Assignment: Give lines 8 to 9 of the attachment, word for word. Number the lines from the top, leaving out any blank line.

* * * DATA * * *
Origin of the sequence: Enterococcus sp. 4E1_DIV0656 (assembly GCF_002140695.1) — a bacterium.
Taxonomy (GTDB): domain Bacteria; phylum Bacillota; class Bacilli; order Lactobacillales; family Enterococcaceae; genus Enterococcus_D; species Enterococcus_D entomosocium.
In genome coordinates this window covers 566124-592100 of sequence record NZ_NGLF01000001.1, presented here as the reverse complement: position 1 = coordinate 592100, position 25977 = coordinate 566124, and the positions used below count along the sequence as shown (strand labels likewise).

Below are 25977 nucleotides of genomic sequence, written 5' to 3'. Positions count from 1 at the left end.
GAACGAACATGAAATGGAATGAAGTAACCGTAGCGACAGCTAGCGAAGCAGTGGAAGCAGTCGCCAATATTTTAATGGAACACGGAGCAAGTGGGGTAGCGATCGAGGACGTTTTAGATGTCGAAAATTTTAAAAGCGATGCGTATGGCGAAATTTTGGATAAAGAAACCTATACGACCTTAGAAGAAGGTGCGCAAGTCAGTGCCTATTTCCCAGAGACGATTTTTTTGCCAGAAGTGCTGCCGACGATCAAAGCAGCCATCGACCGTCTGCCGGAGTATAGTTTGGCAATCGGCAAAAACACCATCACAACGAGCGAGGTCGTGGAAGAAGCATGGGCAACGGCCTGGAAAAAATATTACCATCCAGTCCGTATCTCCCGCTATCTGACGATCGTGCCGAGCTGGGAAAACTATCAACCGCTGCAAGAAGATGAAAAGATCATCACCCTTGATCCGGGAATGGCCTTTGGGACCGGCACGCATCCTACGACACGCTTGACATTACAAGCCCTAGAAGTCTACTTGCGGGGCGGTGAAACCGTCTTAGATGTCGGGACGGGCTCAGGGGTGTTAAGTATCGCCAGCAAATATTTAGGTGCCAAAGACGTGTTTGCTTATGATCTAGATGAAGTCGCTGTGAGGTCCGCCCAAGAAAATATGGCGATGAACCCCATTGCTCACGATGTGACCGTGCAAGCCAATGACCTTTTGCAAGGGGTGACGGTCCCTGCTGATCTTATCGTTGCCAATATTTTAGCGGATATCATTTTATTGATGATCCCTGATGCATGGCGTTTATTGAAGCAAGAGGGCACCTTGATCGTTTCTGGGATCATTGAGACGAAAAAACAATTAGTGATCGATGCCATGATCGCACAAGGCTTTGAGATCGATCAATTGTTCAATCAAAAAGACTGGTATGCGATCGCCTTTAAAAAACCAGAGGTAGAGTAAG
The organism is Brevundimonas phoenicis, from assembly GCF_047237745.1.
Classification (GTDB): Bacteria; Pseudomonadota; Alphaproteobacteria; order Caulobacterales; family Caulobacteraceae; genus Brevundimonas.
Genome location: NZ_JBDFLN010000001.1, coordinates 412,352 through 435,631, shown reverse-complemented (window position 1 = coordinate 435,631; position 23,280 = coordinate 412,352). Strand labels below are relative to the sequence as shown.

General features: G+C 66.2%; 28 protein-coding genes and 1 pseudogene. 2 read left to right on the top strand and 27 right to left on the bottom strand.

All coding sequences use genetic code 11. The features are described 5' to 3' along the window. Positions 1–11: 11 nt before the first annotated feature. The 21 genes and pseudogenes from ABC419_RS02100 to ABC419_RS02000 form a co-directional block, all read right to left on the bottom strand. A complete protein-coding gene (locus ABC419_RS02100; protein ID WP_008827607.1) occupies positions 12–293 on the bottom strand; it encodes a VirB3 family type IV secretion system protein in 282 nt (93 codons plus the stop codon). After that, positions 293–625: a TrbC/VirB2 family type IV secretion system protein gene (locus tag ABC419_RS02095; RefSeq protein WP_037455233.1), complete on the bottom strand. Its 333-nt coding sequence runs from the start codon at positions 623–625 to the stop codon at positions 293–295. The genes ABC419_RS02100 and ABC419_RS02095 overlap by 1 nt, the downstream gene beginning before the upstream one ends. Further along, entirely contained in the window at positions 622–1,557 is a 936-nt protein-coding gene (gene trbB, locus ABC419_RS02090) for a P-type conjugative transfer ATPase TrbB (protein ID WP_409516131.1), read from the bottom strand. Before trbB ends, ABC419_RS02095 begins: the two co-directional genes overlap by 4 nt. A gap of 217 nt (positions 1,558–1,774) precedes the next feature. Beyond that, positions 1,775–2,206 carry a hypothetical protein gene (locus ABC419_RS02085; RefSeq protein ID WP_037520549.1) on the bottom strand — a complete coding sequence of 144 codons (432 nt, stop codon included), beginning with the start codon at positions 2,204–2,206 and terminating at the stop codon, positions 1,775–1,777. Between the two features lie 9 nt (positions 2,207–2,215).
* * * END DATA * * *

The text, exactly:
Genome location: NZ_JBDFLN010000001.1, coordinates 412,352 through 435,631, shown reverse-complemented (window position 1 = coordinate 435,631; position 23,280 = coordinate 412,352). Strand labels below are relative to the sequence as shown.

General features: G+C 66.2%; 28 protein-coding genes and 1 pseudogene. 2 read left to right on the top strand and 27 right to left on the bottom strand.